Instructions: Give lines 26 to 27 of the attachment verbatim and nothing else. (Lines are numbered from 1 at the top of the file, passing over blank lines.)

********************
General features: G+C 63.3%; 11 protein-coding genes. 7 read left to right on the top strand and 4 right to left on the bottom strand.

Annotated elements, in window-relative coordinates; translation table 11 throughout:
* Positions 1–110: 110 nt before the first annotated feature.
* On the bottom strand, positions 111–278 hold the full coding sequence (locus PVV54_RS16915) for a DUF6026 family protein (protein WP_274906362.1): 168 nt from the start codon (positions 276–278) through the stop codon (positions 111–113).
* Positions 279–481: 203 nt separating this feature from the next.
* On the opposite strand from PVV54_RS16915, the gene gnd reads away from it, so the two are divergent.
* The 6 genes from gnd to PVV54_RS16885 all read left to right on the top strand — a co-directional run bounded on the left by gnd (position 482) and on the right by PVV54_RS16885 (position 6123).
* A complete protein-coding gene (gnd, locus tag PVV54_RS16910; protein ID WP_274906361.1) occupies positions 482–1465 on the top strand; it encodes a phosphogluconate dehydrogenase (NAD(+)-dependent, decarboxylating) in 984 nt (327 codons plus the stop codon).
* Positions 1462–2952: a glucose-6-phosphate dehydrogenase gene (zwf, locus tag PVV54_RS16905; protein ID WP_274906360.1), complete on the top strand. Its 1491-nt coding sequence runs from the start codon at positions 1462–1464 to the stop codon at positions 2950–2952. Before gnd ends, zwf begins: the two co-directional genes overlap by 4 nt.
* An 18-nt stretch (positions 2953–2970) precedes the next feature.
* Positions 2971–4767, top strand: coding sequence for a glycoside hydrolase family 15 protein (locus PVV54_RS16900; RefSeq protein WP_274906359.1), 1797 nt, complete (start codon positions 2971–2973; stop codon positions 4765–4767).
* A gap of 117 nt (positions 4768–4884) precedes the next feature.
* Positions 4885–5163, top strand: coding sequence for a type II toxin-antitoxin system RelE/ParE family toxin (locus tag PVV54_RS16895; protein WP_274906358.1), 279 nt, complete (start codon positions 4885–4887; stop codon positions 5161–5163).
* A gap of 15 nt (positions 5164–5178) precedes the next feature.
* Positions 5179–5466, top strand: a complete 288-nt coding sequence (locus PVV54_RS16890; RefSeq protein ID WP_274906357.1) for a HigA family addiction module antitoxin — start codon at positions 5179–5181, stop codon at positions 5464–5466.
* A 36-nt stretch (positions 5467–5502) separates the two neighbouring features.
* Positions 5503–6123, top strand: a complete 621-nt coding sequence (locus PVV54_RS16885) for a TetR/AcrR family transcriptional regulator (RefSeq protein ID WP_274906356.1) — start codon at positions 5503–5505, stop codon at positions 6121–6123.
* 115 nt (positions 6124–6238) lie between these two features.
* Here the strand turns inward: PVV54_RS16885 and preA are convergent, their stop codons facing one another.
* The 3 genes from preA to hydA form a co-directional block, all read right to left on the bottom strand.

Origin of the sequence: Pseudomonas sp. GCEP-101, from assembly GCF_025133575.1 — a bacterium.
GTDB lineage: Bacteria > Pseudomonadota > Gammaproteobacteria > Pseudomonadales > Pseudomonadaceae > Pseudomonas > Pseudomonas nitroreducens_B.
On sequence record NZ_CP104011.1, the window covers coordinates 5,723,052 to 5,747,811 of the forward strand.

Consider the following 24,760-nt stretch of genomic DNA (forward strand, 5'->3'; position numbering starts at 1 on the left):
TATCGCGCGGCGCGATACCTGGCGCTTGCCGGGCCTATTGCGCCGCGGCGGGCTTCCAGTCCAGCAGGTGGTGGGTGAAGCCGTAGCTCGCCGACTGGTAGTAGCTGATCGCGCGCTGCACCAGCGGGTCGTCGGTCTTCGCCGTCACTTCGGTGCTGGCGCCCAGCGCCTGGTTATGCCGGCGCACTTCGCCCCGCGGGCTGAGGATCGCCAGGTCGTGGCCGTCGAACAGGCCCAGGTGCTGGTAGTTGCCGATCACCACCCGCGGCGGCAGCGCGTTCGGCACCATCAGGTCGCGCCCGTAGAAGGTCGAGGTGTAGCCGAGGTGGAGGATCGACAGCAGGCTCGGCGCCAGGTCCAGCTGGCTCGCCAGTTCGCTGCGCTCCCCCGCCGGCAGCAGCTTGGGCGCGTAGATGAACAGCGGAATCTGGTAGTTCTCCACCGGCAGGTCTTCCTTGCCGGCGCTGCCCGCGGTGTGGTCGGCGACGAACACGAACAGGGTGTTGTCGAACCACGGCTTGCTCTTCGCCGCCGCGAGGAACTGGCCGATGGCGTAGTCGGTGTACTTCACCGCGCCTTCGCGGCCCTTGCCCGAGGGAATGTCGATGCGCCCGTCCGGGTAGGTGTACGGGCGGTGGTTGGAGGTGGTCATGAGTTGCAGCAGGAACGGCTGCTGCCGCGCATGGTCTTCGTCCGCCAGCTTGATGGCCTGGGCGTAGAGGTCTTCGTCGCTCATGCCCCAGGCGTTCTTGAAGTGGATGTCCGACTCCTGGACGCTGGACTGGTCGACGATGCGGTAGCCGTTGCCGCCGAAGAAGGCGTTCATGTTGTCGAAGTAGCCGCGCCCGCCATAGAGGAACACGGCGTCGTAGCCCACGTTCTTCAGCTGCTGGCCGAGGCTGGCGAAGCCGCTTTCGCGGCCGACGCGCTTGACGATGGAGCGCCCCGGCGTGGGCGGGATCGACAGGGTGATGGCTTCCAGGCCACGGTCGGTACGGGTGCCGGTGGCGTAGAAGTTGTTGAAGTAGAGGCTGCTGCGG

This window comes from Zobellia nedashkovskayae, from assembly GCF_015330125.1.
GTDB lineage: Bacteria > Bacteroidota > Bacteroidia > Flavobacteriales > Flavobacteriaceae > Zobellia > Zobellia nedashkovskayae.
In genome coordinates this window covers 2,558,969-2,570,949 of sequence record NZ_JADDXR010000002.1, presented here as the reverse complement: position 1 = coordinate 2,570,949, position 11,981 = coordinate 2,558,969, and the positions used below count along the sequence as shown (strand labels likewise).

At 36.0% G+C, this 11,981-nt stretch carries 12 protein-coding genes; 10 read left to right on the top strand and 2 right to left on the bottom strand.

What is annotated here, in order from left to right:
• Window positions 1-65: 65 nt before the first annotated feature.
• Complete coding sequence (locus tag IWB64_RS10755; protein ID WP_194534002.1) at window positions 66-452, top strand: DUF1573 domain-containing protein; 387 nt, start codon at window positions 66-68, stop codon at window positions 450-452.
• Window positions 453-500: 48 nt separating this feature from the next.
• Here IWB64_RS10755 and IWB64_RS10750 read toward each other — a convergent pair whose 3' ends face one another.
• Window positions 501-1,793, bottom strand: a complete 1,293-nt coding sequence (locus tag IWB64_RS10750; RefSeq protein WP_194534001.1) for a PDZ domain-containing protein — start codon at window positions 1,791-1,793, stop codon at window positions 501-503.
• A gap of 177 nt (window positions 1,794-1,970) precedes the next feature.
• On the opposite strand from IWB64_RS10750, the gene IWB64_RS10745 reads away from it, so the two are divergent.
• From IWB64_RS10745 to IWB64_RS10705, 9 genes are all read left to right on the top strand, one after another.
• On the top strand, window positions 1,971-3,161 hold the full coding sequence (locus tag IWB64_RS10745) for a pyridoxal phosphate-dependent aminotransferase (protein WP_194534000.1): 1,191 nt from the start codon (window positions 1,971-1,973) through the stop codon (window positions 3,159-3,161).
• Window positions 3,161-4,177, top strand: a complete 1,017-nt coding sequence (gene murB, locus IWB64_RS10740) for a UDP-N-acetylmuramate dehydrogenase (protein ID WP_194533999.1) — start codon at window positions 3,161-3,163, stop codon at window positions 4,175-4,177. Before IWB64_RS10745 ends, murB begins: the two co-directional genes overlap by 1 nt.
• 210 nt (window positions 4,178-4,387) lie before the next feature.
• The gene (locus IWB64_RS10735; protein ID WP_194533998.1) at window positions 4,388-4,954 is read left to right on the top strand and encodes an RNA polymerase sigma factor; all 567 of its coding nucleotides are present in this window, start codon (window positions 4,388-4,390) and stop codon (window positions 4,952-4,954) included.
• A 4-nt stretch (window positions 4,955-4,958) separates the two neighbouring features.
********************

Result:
This window comes from Zobellia nedashkovskayae, from assembly GCF_015330125.1.
GTDB lineage: Bacteria > Bacteroidota > Bacteroidia > Flavobacteriales > Flavobacteriaceae > Zobellia > Zobellia nedashkovskayae.